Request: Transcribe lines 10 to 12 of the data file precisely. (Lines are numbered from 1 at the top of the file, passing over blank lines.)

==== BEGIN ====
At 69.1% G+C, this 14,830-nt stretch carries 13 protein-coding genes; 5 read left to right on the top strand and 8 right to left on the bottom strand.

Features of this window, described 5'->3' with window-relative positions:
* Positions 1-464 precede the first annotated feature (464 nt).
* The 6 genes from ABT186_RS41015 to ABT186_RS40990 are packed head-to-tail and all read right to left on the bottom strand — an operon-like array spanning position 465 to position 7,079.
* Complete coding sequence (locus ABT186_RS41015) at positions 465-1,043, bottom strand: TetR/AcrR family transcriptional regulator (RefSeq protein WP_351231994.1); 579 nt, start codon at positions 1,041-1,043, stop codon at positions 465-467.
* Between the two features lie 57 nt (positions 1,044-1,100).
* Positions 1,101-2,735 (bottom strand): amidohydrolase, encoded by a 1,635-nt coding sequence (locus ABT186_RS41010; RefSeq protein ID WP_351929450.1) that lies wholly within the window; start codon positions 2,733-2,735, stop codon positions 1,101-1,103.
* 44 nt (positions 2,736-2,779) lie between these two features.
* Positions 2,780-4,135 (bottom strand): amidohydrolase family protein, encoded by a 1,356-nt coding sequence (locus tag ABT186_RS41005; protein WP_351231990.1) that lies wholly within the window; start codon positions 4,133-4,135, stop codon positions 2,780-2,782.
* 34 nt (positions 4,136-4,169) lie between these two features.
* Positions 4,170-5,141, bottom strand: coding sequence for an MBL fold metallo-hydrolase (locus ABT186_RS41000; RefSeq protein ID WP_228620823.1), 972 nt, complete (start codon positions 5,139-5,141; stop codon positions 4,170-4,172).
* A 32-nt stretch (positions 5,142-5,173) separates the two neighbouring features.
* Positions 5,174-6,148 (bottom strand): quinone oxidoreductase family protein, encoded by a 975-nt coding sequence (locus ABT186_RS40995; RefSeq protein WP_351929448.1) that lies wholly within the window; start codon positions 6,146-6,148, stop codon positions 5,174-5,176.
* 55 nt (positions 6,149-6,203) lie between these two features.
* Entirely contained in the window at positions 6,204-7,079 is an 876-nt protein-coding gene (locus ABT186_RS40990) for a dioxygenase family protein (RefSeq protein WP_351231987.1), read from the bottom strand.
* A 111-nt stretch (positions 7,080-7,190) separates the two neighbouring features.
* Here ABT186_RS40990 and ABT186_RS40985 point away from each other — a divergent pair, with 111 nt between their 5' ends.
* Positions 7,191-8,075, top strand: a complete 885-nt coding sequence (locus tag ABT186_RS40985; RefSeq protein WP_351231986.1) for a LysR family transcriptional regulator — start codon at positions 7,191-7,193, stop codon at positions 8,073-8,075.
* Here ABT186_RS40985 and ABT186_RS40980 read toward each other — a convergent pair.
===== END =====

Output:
* 34 nt (positions 4,136-4,169) lie between these two features.
* Positions 4,170-5,141, bottom strand: coding sequence for an MBL fold metallo-hydrolase (locus ABT186_RS41000; RefSeq protein ID WP_228620823.1), 972 nt, complete (start codon positions 5,139-5,141; stop codon positions 4,170-4,172).
* A 32-nt stretch (positions 5,142-5,173) separates the two neighbouring features.